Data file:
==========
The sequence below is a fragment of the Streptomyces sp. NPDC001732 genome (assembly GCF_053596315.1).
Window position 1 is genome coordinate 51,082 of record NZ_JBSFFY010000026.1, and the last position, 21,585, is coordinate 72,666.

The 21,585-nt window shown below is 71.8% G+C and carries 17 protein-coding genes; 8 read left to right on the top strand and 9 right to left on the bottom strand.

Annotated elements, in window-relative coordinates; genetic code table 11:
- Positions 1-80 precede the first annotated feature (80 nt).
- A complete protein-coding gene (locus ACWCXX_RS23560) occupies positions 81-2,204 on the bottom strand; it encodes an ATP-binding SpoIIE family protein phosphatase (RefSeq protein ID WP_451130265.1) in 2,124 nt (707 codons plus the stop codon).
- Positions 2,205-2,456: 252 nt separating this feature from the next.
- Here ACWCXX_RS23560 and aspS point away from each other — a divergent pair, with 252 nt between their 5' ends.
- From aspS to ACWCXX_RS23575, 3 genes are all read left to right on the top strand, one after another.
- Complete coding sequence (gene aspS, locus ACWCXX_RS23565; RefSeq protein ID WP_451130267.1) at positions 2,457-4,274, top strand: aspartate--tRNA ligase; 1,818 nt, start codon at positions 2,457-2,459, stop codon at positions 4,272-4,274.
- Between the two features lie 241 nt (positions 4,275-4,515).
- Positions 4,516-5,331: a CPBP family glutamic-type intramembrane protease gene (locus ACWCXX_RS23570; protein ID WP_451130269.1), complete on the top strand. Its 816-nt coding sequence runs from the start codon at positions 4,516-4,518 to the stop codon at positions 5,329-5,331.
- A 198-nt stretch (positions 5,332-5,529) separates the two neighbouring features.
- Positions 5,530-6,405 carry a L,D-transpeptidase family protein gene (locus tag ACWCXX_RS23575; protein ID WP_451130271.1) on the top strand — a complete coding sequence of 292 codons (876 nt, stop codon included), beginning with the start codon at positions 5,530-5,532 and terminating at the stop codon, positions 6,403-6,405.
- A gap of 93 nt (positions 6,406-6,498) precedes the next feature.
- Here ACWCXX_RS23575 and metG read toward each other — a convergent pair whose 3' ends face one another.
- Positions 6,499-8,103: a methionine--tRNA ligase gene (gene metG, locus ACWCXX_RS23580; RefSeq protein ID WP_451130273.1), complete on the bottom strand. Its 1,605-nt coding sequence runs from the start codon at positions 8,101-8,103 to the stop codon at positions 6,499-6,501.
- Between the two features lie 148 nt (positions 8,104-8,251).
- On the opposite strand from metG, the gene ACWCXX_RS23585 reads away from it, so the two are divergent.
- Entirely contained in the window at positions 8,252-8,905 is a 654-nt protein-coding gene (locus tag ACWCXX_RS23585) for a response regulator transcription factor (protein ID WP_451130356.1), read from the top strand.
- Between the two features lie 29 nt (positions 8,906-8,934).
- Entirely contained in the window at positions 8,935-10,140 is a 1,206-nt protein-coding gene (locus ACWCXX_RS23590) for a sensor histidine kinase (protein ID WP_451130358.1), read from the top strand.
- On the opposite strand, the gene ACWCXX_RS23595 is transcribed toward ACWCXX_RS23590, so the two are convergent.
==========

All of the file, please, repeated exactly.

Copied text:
The sequence below is a fragment of the Streptomyces sp. NPDC001732 genome (assembly GCF_053596315.1).
Window position 1 is genome coordinate 51,082 of record NZ_JBSFFY010000026.1, and the last position, 21,585, is coordinate 72,666.

The 21,585-nt window shown below is 71.8% G+C and carries 17 protein-coding genes; 8 read left to right on the top strand and 9 right to left on the bottom strand.

Annotated elements, in window-relative coordinates; genetic code table 11:
- Positions 1-80 precede the first annotated feature (80 nt).
- A complete protein-coding gene (locus ACWCXX_RS23560) occupies positions 81-2,204 on the bottom strand; it encodes an ATP-binding SpoIIE family protein phosphatase (RefSeq protein ID WP_451130265.1) in 2,124 nt (707 codons plus the stop codon).
- Positions 2,205-2,456: 252 nt separating this feature from the next.
- Here ACWCXX_RS23560 and aspS point away from each other — a divergent pair, with 252 nt between their 5' ends.
- From aspS to ACWCXX_RS23575, 3 genes are all read left to right on the top strand, one after another.
- Complete coding sequence (gene aspS, locus ACWCXX_RS23565; RefSeq protein ID WP_451130267.1) at positions 2,457-4,274, top strand: aspartate--tRNA ligase; 1,818 nt, start codon at positions 2,457-2,459, stop codon at positions 4,272-4,274.
- Between the two features lie 241 nt (positions 4,275-4,515).
- Positions 4,516-5,331: a CPBP family glutamic-type intramembrane protease gene (locus ACWCXX_RS23570; protein ID WP_451130269.1), complete on the top strand. Its 816-nt coding sequence runs from the start codon at positions 4,516-4,518 to the stop codon at positions 5,329-5,331.
- A 198-nt stretch (positions 5,332-5,529) separates the two neighbouring features.
- Positions 5,530-6,405 carry a L,D-transpeptidase family protein gene (locus tag ACWCXX_RS23575; protein ID WP_451130271.1) on the top strand — a complete coding sequence of 292 codons (876 nt, stop codon included), beginning with the start codon at positions 5,530-5,532 and terminating at the stop codon, positions 6,403-6,405.
- A gap of 93 nt (positions 6,406-6,498) precedes the next feature.
- Here ACWCXX_RS23575 and metG read toward each other — a convergent pair whose 3' ends face one another.
- Positions 6,499-8,103: a methionine--tRNA ligase gene (gene metG, locus ACWCXX_RS23580; RefSeq protein ID WP_451130273.1), complete on the bottom strand. Its 1,605-nt coding sequence runs from the start codon at positions 8,101-8,103 to the stop codon at positions 6,499-6,501.
- Between the two features lie 148 nt (positions 8,104-8,251).
- On the opposite strand from metG, the gene ACWCXX_RS23585 reads away from it, so the two are divergent.
- Entirely contained in the window at positions 8,252-8,905 is a 654-nt protein-coding gene (locus tag ACWCXX_RS23585) for a response regulator transcription factor (protein ID WP_451130356.1), read from the top strand.
- Between the two features lie 29 nt (positions 8,906-8,934).
- Entirely contained in the window at positions 8,935-10,140 is a 1,206-nt protein-coding gene (locus ACWCXX_RS23590) for a sensor histidine kinase (protein ID WP_451130358.1), read from the top strand.
- On the opposite strand, the gene ACWCXX_RS23595 is transcribed toward ACWCXX_RS23590, so the two are convergent.